Quality means doing it right when no one is looking. – Henry Ford
What Happened to True OEM-Provided Support?
OEM outsourcing began with replacement and repair vendors. Authorized dealers would issue replacement parts and perform repairs on returned equipment. Over the years, logistics facilities began to offer repair and replacement services to OEMs at a much lower cost.
Now, companies like the United Parcel Service (UPS) and FedEx perform basic repairs before delivering hardware to OEM SLA clients. Today, OEM hardware replacement equipment has dead-on-arrival rates that are much higher than those of high-quality independent Service Level Agreement firms.
However, this model does save OEMs a considerable amount of money and creates an SLA revenue stream that supports many other aspects of the business. OEMs commonly outsource field engineering, hardware replacement, hardware repair, and technical assistance center (TAC) support to the lowest bid without regard for the quality of service. To keep costs low, Tier 1 support is provided by non-certified technicians who only offer basic triage support. Their function is to answer three questions:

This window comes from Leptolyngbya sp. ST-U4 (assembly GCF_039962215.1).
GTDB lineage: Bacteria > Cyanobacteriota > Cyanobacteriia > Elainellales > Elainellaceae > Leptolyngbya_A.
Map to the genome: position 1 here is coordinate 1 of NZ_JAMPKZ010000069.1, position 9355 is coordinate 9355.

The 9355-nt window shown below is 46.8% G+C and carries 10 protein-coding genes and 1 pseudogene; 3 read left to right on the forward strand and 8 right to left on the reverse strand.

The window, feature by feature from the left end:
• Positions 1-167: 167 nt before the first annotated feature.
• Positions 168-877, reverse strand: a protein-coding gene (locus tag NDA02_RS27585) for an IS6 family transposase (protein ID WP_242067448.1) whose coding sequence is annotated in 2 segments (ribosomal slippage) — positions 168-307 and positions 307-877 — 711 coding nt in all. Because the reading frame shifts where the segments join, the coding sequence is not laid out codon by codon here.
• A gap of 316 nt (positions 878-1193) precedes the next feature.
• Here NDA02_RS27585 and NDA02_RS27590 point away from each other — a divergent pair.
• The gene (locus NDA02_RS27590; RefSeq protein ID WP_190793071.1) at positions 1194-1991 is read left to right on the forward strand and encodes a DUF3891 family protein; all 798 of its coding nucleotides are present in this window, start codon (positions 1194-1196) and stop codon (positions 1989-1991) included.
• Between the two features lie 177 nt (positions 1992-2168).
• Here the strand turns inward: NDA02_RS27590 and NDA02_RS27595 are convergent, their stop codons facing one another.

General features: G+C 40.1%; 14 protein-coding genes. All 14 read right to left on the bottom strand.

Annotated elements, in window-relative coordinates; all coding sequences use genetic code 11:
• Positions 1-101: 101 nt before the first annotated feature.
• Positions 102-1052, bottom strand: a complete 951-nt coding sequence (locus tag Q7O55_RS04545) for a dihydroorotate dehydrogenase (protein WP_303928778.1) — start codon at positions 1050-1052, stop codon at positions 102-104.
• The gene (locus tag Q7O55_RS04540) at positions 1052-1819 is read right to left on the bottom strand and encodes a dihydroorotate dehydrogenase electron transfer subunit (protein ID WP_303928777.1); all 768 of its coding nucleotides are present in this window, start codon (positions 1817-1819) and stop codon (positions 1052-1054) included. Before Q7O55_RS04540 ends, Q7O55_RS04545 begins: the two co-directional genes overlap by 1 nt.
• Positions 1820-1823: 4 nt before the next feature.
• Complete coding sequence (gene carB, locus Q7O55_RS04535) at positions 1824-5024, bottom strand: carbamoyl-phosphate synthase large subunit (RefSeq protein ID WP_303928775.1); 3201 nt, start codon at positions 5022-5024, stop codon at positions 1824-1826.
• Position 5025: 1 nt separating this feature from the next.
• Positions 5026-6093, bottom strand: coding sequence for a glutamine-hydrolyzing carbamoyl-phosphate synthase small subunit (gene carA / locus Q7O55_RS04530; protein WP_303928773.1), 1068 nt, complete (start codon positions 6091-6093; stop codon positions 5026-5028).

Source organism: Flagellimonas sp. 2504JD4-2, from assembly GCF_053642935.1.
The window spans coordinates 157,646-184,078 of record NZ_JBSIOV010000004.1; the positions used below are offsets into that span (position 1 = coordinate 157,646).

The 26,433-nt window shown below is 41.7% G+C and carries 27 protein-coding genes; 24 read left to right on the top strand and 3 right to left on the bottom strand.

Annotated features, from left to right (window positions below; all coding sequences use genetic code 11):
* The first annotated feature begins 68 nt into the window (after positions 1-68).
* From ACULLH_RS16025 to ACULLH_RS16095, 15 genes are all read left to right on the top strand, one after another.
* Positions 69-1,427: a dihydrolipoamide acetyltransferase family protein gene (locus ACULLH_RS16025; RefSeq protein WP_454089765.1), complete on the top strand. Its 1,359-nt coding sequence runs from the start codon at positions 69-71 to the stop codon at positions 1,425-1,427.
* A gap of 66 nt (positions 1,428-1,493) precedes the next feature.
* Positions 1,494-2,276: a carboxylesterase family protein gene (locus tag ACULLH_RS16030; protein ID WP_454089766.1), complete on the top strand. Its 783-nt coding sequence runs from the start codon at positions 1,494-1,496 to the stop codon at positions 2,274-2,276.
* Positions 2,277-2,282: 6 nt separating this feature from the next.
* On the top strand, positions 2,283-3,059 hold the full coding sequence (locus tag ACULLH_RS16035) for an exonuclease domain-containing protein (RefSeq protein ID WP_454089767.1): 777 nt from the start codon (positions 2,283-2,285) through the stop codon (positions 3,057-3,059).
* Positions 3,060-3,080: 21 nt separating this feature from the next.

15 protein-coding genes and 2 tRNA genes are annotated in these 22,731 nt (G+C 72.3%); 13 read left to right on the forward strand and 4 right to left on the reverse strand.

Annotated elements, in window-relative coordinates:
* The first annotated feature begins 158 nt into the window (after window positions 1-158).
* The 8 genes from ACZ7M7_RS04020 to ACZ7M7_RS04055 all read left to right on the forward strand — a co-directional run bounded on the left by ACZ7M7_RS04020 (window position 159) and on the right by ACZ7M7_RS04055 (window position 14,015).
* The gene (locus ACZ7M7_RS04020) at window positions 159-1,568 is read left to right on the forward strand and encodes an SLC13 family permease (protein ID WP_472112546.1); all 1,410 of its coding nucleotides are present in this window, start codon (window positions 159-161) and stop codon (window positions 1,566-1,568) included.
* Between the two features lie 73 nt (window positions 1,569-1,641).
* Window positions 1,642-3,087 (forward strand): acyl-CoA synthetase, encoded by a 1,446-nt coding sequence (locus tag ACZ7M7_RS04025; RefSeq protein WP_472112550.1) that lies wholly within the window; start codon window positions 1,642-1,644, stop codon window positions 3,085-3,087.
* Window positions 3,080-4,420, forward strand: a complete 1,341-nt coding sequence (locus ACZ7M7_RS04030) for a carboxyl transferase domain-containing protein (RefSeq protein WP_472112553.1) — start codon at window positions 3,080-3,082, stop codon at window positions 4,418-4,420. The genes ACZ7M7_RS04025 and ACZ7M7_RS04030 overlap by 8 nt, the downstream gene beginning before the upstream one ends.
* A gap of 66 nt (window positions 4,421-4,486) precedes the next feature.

1) Are you entitled to support?
2) Is the equipment broken?
3) Has it been rebooted?
Without verifiable proof of the answers to these questions, a client will spend an inordinate amount of time in a support tier that does not have any restoration or resolution capability.
Finally, this model of service supports and even fosters segmented information and overcharging. With every aspect of support handled by a separate, outsourced firm, clients must continually re-explain issues. Notes are not transferred effectively between tiers of support, if at all, and there is an abundance of inefficiency. Additionally, each firm that passes the case on to another provider is adding a profit margin. As a result, the client is paying for the profit margins of several support firms in addition to the “OEM-premium.”
Cost is more important than quality but quality is the best way to reduce cost. – Genichi Taguchi
Is There A Reliable Alternative to OEM Support?